Johnny Weir announced his retirement from competitive figure skating on Wednesday, with the sport's most fascinating character hanging up his skates after a career that was never short of intrigue and controversy.
Weir will swap the ice for the commentary booth, where he will give his opinions for NBC during the Winter Olympics in Sochi, presumably with the same flourish and mischief that he has displayed for the last 10 years.
"It is surreal writing about my career as if it had happened to someone else and to actually write the words, 'I am retiring from competitive figure skating,' " Weir said in a statement released to Us Weekly.
"I have cried my way through writing this entire column not because I am sad, or that I'll miss training or falling or being so nervous I thought my head would explode, or starving or the glory of victory or the agony of defeat, I cry because of the memories that have shaped my life."
Such words reveal much about Weir, one of the most eloquent athletes in Winter Olympic history, whose flair for the dramatic still knows no bounds.
The 29-year-old never won an Olympic medal, but he reached a level of fame and popularity far greater than most of those who have. The men's competition in Vancouver in 2010 featured a head-to-head battle between eventual gold medalist Evan Lysacek from the United States and Evgeni Plushenko of Russia, two opponents at the top of their game.
But Weir stole the show, with his extraordinary outfits, provocative routines and outspoken ways gaining him an army of new fans.
[Photo gallery: Johnny Weir's most outrageous outfits]
There were critics too. Animal rights groups hated him for using fur in his costumes, and a couple of boneheaded radio pundits claimed he should be gender tested.
At the time Weir had not revealed his sexuality; that would come later, in the form of a well-written autobiography released after the Games where he came out of the closet and offered a deeper insight into his life.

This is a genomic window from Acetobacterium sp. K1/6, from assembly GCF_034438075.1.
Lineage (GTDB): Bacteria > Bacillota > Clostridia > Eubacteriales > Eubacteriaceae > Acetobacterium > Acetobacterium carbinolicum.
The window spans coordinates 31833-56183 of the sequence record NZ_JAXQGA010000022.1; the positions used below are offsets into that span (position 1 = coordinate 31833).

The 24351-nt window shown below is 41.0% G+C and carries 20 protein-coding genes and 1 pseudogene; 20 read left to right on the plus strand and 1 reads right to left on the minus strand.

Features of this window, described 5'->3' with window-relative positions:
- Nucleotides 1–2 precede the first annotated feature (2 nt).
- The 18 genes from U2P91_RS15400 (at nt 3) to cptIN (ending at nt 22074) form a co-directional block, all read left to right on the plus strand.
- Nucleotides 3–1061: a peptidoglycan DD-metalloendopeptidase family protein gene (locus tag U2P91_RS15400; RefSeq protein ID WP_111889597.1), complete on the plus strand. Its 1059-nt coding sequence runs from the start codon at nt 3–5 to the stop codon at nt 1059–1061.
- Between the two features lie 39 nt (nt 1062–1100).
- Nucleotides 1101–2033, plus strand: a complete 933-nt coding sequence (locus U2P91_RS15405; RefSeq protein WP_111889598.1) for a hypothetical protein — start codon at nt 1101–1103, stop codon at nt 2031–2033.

Weir is now married to Victor Voronov, a Georgetown educated lawyer whose family is originally from Russia. That personal situation, combined with Russia's controversial anti-gay rights legislation, provides a potentially tricky scenario once Sochi rolls around.
"If I get arrested, I get arrested," Weir said.
There were some in figure skating who seemed determined to dislike Weir and he frequently battled with the governing bodies, who wished for him to conform to a more family-friendly approach and cut down on the sequins and pelvic thrusting.
They were wasting their time, in more ways than one. Not only does Weir refuse to be told what to do, but also his fame or notoriety – call it what you will – was actually the kind of publicity a niche sport typically craves.
His crossover appeal resulted in a television reality show and forays into the fashion world, gaining a fresh army of fans both in the U.S. and around the world.
Figure skating will miss Johnny Weir, but armed with a microphone and a national platform, he surely won't be out of the spotlight for long.